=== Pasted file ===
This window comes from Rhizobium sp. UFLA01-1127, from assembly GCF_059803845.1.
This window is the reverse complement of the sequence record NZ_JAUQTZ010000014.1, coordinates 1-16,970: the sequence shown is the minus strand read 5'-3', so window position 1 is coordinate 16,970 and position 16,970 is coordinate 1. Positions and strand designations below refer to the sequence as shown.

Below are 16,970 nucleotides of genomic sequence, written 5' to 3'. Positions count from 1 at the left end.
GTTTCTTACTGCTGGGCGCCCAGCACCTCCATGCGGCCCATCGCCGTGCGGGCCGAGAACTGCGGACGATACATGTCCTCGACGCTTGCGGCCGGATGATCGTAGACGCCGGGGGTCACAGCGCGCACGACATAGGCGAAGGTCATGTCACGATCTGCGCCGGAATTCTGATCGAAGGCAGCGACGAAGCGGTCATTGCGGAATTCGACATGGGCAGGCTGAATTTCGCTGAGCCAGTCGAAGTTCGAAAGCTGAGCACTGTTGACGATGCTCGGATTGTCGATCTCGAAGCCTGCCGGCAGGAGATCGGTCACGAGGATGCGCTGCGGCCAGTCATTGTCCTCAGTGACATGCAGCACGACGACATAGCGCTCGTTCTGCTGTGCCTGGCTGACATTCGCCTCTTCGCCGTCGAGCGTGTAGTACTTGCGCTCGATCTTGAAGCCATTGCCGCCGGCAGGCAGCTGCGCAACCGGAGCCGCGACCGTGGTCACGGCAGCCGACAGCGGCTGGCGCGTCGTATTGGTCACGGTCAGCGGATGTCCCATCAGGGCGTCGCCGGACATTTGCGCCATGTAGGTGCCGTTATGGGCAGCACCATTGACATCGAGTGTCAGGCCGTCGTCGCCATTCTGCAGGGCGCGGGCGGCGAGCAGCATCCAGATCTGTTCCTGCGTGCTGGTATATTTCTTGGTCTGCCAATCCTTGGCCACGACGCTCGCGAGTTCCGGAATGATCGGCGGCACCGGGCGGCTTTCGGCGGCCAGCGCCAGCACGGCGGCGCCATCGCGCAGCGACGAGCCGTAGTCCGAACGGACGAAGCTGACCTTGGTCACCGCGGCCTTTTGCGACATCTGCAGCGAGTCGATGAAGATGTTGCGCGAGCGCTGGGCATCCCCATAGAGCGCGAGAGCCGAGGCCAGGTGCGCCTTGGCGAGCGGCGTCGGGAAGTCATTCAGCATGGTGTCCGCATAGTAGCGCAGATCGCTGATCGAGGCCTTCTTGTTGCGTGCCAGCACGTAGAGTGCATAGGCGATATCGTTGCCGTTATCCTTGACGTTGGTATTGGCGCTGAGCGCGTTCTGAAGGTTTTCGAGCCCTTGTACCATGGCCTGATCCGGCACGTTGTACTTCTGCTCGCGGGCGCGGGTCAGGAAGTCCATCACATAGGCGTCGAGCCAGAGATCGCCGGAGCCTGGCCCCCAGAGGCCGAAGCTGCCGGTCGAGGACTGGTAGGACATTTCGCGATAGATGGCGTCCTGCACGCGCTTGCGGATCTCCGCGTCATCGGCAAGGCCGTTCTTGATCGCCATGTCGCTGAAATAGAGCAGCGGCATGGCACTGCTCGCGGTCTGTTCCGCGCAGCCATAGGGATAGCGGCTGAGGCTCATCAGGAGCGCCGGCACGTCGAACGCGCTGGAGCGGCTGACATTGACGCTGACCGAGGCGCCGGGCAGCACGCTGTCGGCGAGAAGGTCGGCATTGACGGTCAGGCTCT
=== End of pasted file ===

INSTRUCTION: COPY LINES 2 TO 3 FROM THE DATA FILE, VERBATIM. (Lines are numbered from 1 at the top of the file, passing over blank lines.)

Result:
This window is the reverse complement of the sequence record NZ_JAUQTZ010000014.1, coordinates 1-16,970: the sequence shown is the minus strand read 5'-3', so window position 1 is coordinate 16,970 and position 16,970 is coordinate 1. Positions and strand designations below refer to the sequence as shown.

Below are 16,970 nucleotides of genomic sequence, written 5' to 3'. Positions count from 1 at the left end.